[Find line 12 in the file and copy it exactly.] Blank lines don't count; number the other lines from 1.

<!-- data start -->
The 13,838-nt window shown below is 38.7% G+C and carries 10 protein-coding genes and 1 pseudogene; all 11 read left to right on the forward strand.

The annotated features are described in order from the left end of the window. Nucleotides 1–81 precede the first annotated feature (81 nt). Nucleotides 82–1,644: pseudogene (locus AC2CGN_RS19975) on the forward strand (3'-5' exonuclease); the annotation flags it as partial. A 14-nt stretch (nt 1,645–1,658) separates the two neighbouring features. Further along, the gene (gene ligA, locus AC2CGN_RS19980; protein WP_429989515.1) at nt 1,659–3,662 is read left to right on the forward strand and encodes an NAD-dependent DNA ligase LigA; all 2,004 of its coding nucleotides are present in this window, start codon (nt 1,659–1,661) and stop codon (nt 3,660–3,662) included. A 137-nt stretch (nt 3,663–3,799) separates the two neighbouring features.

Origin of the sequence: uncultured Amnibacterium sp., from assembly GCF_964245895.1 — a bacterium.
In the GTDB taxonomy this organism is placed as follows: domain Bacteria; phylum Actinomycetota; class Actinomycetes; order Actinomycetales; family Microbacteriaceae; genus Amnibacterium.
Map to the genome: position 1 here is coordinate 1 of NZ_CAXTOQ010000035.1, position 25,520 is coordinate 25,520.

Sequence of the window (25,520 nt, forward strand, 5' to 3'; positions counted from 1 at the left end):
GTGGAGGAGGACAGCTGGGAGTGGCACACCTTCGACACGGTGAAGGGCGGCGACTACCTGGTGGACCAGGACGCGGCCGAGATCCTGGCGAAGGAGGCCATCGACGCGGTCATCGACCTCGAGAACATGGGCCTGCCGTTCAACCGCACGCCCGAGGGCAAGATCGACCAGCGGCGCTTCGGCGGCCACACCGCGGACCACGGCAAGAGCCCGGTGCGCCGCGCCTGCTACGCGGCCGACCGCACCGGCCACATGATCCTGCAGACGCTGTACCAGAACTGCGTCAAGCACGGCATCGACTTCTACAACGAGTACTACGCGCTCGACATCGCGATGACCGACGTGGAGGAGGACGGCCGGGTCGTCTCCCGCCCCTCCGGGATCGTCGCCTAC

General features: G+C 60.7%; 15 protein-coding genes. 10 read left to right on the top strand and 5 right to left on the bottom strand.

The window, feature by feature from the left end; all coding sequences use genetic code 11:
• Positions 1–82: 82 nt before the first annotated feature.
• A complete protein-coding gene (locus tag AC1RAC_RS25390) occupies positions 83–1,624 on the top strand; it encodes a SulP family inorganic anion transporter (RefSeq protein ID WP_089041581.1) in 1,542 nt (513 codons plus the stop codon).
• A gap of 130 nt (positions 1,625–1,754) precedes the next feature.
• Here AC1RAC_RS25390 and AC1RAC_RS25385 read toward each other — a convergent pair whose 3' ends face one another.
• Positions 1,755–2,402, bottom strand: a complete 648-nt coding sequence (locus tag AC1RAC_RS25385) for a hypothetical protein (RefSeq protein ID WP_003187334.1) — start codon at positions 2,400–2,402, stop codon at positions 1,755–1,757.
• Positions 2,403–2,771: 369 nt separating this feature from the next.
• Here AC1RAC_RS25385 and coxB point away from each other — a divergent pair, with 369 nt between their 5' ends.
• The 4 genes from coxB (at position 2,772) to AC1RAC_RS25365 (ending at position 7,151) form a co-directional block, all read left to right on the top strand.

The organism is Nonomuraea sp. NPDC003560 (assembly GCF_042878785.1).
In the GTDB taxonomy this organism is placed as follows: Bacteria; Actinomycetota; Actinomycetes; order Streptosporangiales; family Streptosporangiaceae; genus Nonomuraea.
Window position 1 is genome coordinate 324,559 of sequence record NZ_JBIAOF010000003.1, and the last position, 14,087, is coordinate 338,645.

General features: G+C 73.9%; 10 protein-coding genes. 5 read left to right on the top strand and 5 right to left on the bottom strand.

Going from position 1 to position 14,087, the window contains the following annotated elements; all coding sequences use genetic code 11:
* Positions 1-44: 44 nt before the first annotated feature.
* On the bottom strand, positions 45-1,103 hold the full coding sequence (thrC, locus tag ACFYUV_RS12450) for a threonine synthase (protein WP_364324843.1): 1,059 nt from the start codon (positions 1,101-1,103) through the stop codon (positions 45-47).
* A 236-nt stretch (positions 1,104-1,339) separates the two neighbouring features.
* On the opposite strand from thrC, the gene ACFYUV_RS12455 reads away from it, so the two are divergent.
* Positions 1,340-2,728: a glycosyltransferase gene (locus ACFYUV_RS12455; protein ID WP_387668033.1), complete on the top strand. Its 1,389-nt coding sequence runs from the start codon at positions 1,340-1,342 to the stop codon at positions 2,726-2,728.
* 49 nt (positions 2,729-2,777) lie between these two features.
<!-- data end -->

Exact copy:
• A gap of 130 nt (positions 1,625–1,754) precedes the next feature.